The benefits of smarter testing
by Neil Hudson, CEO at SQC / 12/14/2017 11:57:09 AM
Organisations that treat testing as a necessary evil, a thing that can be done mechanically, reap what they sow, according to Neil Hudson, CEO at SQC.
Expenditure on ‘low cost’ delivery of poorly focussed generic activities to get a ‘tick in the box’ can actually do more harm than good. He tells Dan Matthews how testing can accelerate delivery and bake-in quality, rather than falling into the traditional trap.
Why is good quality testing important?
Why is testing important? It is important because it is the eyes and ears of project governance. Sceptical testers can keep everyone honest, but only if the testing is of high quality. It is important because, working under pressure, a collective delusion, that ‘everything will be alright’, can develop and the results of testing can cut through this. On top of this, it is the thing that prevents the gradual drift away from a ‘quality’ product to a ‘shoddy’ product, the drift that occurs one oversight or compromise at a time.
That said, this is not easy. It needs informed, experienced people. It demands the use of a diverse set of approaches tailored to specific objectives. On the surface, to the uninitiated, it may appear that ‘a test is a test is a test’, but if that is really the case then things are not good.
So, let’s illustrate this, consider testing a complex business process on an enterprise system verses testing a self-registration service
on a website. The former has a more nuanced notion of ‘quality’, it depends on the training and discipline of the users, it has a much more variation and involves significant judgement. It can only be tested by a someone who ‘gets’ the business context. In comparison, the website registration testing is much more ‘black and white’, less complex and easier to test. The two would warrant very different approaches.
One of SQC’s specialisms is helping organisations to get the benefits of a more informed approach to testing. We can help educate and transform how existing teams operate or we can work within a project to provide testing as a managed service. We bring new approaches and ideas into play, but in an industrialised rather than an academic way.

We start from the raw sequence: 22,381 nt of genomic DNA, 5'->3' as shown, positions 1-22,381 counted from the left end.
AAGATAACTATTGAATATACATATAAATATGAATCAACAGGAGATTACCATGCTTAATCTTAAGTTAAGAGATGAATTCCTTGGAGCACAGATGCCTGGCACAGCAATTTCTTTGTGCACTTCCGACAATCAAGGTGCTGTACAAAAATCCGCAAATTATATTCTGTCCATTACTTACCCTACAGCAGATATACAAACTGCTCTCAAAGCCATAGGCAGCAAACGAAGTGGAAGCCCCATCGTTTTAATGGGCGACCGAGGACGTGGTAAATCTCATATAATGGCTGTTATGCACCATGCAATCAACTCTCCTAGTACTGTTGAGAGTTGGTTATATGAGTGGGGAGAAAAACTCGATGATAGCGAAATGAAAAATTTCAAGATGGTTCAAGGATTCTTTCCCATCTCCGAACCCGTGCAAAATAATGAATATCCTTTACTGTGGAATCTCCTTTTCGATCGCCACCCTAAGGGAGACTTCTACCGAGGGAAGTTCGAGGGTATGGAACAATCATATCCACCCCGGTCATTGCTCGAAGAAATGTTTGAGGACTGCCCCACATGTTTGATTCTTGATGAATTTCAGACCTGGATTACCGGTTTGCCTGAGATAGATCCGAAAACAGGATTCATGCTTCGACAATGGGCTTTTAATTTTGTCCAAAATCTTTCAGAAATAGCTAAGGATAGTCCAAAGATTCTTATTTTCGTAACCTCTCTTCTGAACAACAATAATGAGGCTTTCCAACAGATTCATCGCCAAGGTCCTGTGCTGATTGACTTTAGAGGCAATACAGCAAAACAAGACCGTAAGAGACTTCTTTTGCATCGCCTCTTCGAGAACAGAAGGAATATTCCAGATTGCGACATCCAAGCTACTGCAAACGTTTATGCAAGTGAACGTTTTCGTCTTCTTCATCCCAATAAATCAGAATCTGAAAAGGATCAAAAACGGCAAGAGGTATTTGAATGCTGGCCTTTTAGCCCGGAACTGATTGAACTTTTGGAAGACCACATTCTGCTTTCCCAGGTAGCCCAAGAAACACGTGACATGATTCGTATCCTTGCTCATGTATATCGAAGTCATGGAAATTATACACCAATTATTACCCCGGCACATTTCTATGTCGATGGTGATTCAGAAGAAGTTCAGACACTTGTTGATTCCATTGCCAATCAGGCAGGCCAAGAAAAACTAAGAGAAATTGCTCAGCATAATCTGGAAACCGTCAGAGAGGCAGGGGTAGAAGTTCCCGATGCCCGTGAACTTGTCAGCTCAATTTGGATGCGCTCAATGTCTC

Why is testing often poor value for money?
People generally look at testing and say it is too expensive. It is clear that, often, this is a fair complaint. There is a lot of money spent on mediocre testing, an entire industry sprang up around the Y2K – the so-called Millennium Bug – issue.
When you look at the actual content of the work, something we do a lot of, you see naïve choices, gaping holes and low-quality practices. It can be argued that as the industry has scaled up, any engineering discipline that underpinned testing has dissipated. The dominant factor being an individual’s ability – and that is highly variable.
This situation drives people to look for lower unit costs to attempt to balance the situation, to get their money’s worth. Ironically, this can make things worse, with lower skills and less intellectual rigour leading to poorer outcomes and a worse imbalance between expenditure and benefit.
What are the root causes of low value?
We see many factors that contribute to low value and missed opportunities. Too little thought and clarity around what is to be achieved and how to go about achieving it.